Redding’s paroled gang members no longer tracked by GPS

Ryan Sabalow (Record Searchlight) | May 31, 2011

A program that put movement-tracking ankle bracelets on paroled, high-risk gang members has been discontinued because of state budget cuts. And local law enforcement officials say the loss of the program, though it monitored just two north state gang members, takes away a valuable tool.

Friday, they say, was a perfect example of why such a program is needed.

On Friday afternoon, members of the Shasta County Anti-Gang Enforcement team headed to a house on Camino Drive across the street from Enterprise High School in Redding.

The team was at the home to check on Vong Vue, a 35-year-old parolee who SAGE agents say is a documented member of an Asian prison gang.

When they knocked on the door, Vue, whose GPS-tracking bracelet was removed around a week earlier, wasn’t home.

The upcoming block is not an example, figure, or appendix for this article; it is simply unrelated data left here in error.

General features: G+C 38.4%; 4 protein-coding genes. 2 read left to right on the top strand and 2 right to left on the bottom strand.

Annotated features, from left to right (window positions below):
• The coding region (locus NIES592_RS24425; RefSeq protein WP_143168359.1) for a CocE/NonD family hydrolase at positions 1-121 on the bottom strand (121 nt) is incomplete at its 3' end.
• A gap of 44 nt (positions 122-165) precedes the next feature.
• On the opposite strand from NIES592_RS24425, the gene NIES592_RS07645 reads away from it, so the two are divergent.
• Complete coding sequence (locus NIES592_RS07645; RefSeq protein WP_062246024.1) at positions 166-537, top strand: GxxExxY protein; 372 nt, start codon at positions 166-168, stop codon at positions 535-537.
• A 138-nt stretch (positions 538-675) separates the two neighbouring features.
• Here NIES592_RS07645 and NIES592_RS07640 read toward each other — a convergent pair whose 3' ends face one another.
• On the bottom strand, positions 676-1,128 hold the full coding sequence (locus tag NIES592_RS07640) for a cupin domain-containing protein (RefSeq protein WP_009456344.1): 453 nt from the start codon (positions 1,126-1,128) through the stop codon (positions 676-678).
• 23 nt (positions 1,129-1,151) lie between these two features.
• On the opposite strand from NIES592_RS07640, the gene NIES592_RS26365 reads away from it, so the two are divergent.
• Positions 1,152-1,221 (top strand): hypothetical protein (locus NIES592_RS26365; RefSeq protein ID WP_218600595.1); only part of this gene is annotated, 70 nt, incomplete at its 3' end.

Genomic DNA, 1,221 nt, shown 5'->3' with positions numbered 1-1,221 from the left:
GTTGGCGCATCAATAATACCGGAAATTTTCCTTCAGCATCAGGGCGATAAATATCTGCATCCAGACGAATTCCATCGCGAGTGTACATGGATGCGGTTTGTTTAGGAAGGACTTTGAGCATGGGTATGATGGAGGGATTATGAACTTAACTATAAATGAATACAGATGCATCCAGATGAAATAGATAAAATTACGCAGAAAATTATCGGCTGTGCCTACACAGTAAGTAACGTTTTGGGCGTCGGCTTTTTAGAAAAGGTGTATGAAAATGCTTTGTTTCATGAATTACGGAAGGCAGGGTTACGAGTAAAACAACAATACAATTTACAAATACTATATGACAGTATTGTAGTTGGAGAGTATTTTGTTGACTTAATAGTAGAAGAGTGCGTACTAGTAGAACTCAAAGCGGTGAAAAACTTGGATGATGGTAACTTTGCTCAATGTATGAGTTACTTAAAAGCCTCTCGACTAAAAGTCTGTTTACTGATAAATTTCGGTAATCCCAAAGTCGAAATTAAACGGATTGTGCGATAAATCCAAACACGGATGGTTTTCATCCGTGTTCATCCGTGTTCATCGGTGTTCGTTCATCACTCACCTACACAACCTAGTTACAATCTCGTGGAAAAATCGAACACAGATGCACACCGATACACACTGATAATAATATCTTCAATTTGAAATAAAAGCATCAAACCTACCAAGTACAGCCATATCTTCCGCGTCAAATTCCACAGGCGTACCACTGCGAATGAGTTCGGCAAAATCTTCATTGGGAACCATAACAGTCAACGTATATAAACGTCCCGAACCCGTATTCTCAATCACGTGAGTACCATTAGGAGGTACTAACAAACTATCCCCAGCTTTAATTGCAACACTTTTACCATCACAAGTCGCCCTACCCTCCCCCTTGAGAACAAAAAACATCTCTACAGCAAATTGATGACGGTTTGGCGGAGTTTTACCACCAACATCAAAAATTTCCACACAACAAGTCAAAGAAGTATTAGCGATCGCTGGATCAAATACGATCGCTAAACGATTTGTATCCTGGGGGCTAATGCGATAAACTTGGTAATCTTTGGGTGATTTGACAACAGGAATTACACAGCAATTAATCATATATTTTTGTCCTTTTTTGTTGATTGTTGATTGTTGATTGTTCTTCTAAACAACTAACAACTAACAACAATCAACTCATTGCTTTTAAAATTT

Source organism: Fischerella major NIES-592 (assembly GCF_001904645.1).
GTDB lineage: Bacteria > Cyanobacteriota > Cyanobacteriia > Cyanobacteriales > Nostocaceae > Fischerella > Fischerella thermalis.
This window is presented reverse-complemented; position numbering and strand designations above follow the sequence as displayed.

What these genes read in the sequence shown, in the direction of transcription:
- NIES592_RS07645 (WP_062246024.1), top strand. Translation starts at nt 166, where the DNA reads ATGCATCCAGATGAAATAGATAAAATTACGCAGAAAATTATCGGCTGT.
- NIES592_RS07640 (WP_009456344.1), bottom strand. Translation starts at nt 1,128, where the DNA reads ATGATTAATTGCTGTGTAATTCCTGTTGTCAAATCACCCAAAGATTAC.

“Here we have a gang member with high violence potential, and we have no idea where he is right now,” said SAGE team member Rex Berry, an investigator from the Redding Police Department. “Unfortunately, that’s the way things are right now.”

That didn’t stop the multiagency team from making a bust. Because Vue’s on parole, the agents say they didn’t need a warrant to search his home.

The team arrested his girlfriend, Gee Xiong, 28, of Redding, after agents allegedly found around 1,000 bright-green Ecstasy tablets in a baggie in the couple’s bedroom.

Vue was later arrested at work. He was being held Tuesday without bail at the Shasta County jail.

In an email to north state law enforcement leaders, David Nichols, who oversees the California Department of Corrections and Rehabilitation’s northern division parole office, said he had no choice but to get rid of the program that monitored 20 paroled gang members in 14 north state counties.

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Image: Matt Rainey/The Star-Ledger

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